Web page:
Society of Australian Geneologists,  Sydney 26 September, 2015

The infamous convict Molly Morgan’

Society of Australian Geneologists,  Sydney 26 September, 2015

Newcastle Family History Society 5 July 2016

Writing histories of women’s liberation: then and now, panel member

Australian Women’s History Network Symposium, Sydney, 8 July 2015

Former students of Newcastle Girls High who are, or were, in their own fields, what I most highly value: feminists and social activists.

Newcastle Girls High School Reunion luncheon, 13 September 2014

How East Timorese Women Contributed to their Struggle for Independence

Newcastle Union of Australian Women’s annual International Women’s Day dinner 

7 March 2014

What did the women’s movement do other than burn their bras?

Newcastle Older Women’s Network’s International Women’s Day event

7 March 2013

My involvement in the struggle for East Timor's Independence and some of the brave Timorese women I met along the way.

Jessie Street National Women’s Library lunchtime talk, Sydney, 16 August 2012

Summarised as ‘Brave Women of Timor’ in

Jessie Street National Women’s Library newsletter, Vol 23, no 4, November 2012, 8,11.

Web publications

Image history of International Women’s Day in Newcastle from 1944 to 2011, comprising scans of newspaper photos, personal photos, posters and leaflets for the University of Newcastle Radical Newcastle website:

Written and visual summary of my on-going research into Darwin activism for the self-determination of East Timor in the 1990s and beyond, is on the Companion to East Timor website established by Dr Clinton Fernandes, Associate Professor, International and Political Studies Program, UNSW Canberra.


  • East Timorese women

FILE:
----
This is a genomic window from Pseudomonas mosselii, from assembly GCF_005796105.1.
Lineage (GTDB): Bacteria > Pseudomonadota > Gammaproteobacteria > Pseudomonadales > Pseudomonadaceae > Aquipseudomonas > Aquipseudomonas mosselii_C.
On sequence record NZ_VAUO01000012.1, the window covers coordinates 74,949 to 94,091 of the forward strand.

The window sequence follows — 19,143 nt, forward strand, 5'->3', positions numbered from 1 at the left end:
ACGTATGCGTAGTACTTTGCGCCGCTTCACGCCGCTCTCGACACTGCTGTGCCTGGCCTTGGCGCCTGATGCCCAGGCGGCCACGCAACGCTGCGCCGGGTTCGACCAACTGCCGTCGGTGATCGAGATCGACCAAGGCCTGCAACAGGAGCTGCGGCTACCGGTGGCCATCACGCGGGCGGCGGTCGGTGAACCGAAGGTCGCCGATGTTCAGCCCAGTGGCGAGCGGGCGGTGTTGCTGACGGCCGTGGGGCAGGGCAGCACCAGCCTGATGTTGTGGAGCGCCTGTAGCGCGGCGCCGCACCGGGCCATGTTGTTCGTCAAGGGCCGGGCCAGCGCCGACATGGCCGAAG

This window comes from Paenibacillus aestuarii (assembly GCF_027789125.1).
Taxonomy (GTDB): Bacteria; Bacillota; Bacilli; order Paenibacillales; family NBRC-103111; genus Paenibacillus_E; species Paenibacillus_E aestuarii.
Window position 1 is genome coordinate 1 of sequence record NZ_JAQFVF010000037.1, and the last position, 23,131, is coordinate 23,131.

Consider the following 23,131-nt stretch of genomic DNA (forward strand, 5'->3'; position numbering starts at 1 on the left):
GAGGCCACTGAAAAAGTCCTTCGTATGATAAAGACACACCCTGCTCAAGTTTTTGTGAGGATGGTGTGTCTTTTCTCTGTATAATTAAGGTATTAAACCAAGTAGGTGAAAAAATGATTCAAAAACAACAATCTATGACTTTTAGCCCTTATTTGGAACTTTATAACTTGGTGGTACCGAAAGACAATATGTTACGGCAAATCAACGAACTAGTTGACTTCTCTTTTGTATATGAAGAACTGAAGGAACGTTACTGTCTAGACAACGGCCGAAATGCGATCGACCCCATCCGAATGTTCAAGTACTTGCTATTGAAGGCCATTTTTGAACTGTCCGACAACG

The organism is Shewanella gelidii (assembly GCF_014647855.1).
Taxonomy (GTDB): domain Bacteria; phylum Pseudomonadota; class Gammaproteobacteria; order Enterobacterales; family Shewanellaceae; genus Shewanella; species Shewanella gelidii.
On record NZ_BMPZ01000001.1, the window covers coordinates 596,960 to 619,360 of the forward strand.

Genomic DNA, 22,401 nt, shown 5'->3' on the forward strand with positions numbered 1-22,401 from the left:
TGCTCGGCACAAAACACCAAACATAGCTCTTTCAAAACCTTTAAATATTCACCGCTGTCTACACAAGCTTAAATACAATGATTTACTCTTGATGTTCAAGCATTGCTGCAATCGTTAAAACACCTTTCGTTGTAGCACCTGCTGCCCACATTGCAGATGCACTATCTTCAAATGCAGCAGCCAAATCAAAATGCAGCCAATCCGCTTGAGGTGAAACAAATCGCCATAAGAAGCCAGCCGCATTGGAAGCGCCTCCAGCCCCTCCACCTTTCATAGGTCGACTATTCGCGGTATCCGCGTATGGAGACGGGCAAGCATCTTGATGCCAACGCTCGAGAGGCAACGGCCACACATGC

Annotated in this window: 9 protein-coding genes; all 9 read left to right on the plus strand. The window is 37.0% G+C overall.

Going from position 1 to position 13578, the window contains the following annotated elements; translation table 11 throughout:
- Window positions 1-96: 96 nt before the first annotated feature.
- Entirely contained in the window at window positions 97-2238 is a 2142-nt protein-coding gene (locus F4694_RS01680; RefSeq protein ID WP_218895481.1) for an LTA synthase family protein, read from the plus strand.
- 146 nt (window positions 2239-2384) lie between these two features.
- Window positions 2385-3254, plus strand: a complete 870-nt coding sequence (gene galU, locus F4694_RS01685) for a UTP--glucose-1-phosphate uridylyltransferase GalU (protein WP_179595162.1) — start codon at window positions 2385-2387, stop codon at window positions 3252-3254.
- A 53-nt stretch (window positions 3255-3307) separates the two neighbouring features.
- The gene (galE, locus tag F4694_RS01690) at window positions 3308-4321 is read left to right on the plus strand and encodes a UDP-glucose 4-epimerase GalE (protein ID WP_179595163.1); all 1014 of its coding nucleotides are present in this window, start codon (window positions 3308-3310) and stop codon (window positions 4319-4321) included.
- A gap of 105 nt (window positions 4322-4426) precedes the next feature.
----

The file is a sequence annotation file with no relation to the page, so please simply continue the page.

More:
• Hunter Valley
  • Newcastle
  • Newcastle
  • history of women
  • women's history
  • women's movement


For publications that are currently unpublished or in-press, details are shown in italics.

Book (1 outputs)

Year Citation Altmetrics Link
2010 Conway J, Step by Step Women of East Timor, Stories of Resistance and Survival, 241 (2010)

Chapter (1 outputs)

Year Citation Altmetrics Link
2015 Conway J, 'Josephine Conway and the Right to Choose Abortion Coalition', Radical Newcastle, NewSouth, Sydney (2015)

Journal article (2 outputs)

Year Citation Altmetrics Link
2017 Conway J, 'The Battle for Custodianship of International Women's Day in Newcastle, New South Wales', Lilith: a feminist history journal, 23 47-61 (2017)
2017 McIntyre JA, Conway J, 'Intimate, Imperial, Intergenerational: Settler Women's Mobilities and Gender Politics in Newcastle and the Hunter Valley', Journal of Australian Colonial History, 19 161-184 (2017) [C1]
Co-authors Julie Mcintyre


Walking through the history of Newcastle's Women

March 22, 2017

University of Newcastle researchers have uncovered fascinating historical stories highlighting how key female personalities have shaped Newcastle’s history.

Ms Judith Conway